• Amanda Vanderbeek

    Amanda Vanderbeek

    Class of 2012
    Ely, MN
    Elementary education

    Amanda's Bio:
    I grew up in the Twin Cities, but now live up in Ely, MN near the BWCA, where my family has been for the last 7 years. I have three brothers, who I adore, and I enjoy fishing, playing basketball, and rough housing with them whenever I can. My mom has been a daycare provider since I was born, which served as inspiration for me to pursue a degree in Elementary education. I also love to paint, draw, and DANCE! I have been dancing for twenty years and am a dance instructor in Superior, WI....I can't imagine a life without it!

  • Yael Ikoba-Ndjip

    Brussels, Belgium
    Accounting Major; Finance minor

    Jason Chavez

    Minneapolis, MN
    Psychology, Organizational Behavior, and Social Work

    Laila Zemar

    Casablanca, Morocco
    Biochemistry, Biology and Pre-med

    Shauney Moen

    Graduate Student
    Oak Grove, MN
    Doctorate of Physical Therapy

  • Brooke Elvehjem

    Mora, MN

    Jin Baek

    Aurora, CO
    Biology and Chemistry (Pre-Med)

    Conrado Eiroa Solans

    Madrid, Spain
    Psychology Major, Biology minor

    Laura Salazar

    Bogotá, Colombia
    Marketing and Business Management

  • Shivani Singh

    Mumbai, India
    Management & Marketing

    Katelyn Gehling

    East Bethel, MN
    Exercise Physiology for Pre-Physical Therapy

    Takudzwa Munjanja

    Gweru, Zimbabwe
    Health Information Management, CIS minor

    Kathryn McCarrick

    Saint Paul, MN
    Elementary Education

  • Neena Koslowski

    Apple Valley, MN

    Daniela Moreno Gomez

    San Salvador, El Salvador
    Computer Information Systems and Finance

    Malvern Madondo

    Harare, Zimbabwe
    Mathematics & Computer Science

    Halle Nystrom

    Graduate Student
    Fargo, ND
    M.S. Health Information Management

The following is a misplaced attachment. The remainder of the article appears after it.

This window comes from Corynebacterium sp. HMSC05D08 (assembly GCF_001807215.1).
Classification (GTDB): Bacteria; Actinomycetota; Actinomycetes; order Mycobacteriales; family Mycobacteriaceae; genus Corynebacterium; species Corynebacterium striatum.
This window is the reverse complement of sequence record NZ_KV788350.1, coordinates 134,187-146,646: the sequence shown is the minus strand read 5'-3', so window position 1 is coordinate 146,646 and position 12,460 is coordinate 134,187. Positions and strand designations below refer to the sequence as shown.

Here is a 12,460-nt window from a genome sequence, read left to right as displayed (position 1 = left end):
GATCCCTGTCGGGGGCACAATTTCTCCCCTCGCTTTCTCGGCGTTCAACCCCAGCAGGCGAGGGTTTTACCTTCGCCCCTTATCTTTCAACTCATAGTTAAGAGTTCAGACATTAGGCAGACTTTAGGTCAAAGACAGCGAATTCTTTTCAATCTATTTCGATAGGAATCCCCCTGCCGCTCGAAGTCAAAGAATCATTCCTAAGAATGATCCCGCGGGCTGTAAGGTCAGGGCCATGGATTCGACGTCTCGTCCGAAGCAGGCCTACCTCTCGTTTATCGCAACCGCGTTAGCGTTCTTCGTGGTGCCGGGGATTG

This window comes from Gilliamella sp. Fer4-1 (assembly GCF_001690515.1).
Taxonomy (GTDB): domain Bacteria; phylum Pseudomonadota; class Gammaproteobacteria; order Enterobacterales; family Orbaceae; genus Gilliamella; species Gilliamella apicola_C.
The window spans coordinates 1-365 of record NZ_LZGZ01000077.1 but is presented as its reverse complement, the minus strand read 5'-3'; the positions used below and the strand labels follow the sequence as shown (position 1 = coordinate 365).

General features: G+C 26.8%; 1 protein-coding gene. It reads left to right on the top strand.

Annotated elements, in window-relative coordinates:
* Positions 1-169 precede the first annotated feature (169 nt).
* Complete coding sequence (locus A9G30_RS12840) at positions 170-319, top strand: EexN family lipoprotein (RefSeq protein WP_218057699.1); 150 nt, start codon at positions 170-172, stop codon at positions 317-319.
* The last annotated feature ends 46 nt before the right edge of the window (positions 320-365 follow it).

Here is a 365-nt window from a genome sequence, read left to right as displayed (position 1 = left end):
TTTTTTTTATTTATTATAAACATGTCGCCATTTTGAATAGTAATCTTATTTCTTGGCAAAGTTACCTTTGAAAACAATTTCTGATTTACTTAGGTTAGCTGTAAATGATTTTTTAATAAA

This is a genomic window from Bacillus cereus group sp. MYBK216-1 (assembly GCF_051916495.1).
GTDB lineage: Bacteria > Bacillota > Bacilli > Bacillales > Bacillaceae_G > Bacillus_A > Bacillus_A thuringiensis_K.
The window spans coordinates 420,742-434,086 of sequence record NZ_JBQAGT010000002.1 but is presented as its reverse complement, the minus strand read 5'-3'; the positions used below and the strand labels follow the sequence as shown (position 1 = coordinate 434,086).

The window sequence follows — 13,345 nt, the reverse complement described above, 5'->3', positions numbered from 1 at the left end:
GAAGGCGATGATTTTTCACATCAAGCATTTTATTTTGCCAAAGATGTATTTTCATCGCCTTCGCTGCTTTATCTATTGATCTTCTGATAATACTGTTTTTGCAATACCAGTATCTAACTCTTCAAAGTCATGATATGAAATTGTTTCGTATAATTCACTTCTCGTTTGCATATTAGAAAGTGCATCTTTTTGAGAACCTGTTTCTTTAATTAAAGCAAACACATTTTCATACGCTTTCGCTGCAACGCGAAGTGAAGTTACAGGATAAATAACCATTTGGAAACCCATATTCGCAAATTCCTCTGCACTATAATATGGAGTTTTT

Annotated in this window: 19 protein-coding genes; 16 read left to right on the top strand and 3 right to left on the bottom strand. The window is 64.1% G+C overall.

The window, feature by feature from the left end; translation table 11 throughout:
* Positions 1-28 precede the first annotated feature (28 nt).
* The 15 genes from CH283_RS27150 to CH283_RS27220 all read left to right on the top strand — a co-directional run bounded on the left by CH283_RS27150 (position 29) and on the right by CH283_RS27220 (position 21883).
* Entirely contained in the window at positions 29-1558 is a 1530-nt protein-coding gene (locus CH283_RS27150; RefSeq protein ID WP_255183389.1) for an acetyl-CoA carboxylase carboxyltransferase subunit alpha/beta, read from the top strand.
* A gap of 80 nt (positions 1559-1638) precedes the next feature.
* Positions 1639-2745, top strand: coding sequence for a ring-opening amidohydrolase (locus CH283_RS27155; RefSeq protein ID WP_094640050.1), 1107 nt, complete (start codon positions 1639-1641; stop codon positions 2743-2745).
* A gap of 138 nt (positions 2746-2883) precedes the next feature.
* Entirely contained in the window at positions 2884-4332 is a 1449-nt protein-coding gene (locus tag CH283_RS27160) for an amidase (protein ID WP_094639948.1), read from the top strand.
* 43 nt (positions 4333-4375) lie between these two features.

• Bryan Chavez

    Richfield, MN
    Accounting and Finance

Tips and Tricks for Moving On-Campus

Whether you are a freshman who will be living in the dorms this year or you are returning to live in the apartments with a group of buddies, the process of collecting, packing, and moving your belongings to school is always the most burdensome (and exhausting!). For those who have never gone to college before, you will have to determine what objects you will need to bring to live on your own, which can be overwhelming all in itself. Those of you sharing apartments, on the other hand, will need to communicate well with your roommates to determine what individual will bring what objects/furniture to school so that you aren’t burdened with duplicates. In this post, I want to give you some tips on purchasing for your living space and how to move everything in the simplest and most stress-free manner. Here we go!–


  • Utilize back-to-school sales.  Big retailers such as Target and Walmart always have in-store specials for purchasing items such as fridges, futons, and basic school essentials.  Buy during this time to get the best deals.
  • For basic necessity items (toiletries, food, etc), wait until you arrive to school to go shopping.  This will save you from additional unpacking of these items when coming on campus.  Plus, if you are sharing food with roommates, it may be nice to shop together for at least the first trip to get an idea of what everyone likes.
  • Garage sale.  Don’t be afraid to check out garage sales over summer to scope out things for school.  Items such as coffee makers, toasters, small furniture pieces, and hundreds of other handy products for school can be found at garage sales for as little as a quarter!  Now that is a deal!
  • Check out secondhand shops.  Stores such as Goodwill and Savers can be a gold mine for certain items for college students to add to their spaces.  Dishes, small appliances, and furniture can all be found here (and the treasures change each and every day).  Keep your eyes peeled for quality pieces and buy them if the price is right to save a buck or two.
  • Borrow from home.  Anything that you are able to bring right from home or borrow from your parents for school is always worth using.  No sense in buying duplicates of items that only need to stay in one location at a time, such as DVD players, standing fans, blankets, etc.


  • Label your boxes to make unpacking easier.  You will then know what boxes you need to unpack first and which are okay to wait on.
  • Take trips gradually, if possible.  If you are planning on going home for a weekend or two early on in the year, wait until then to bring some less immediate items back to school.  Then you won’t be forced to try to unpack as much stuff all at once.
  • Bring a friend or two!  It’s always helpful to have extra hands to unpack those carloads.
  • Take breaks.  Don’t try to pack or unload your things all at once if you are feeling exhausted or overwhelmed.  Take a break, grab a bite, and then return to the task at hand with a cleared mind and fresh outlook.

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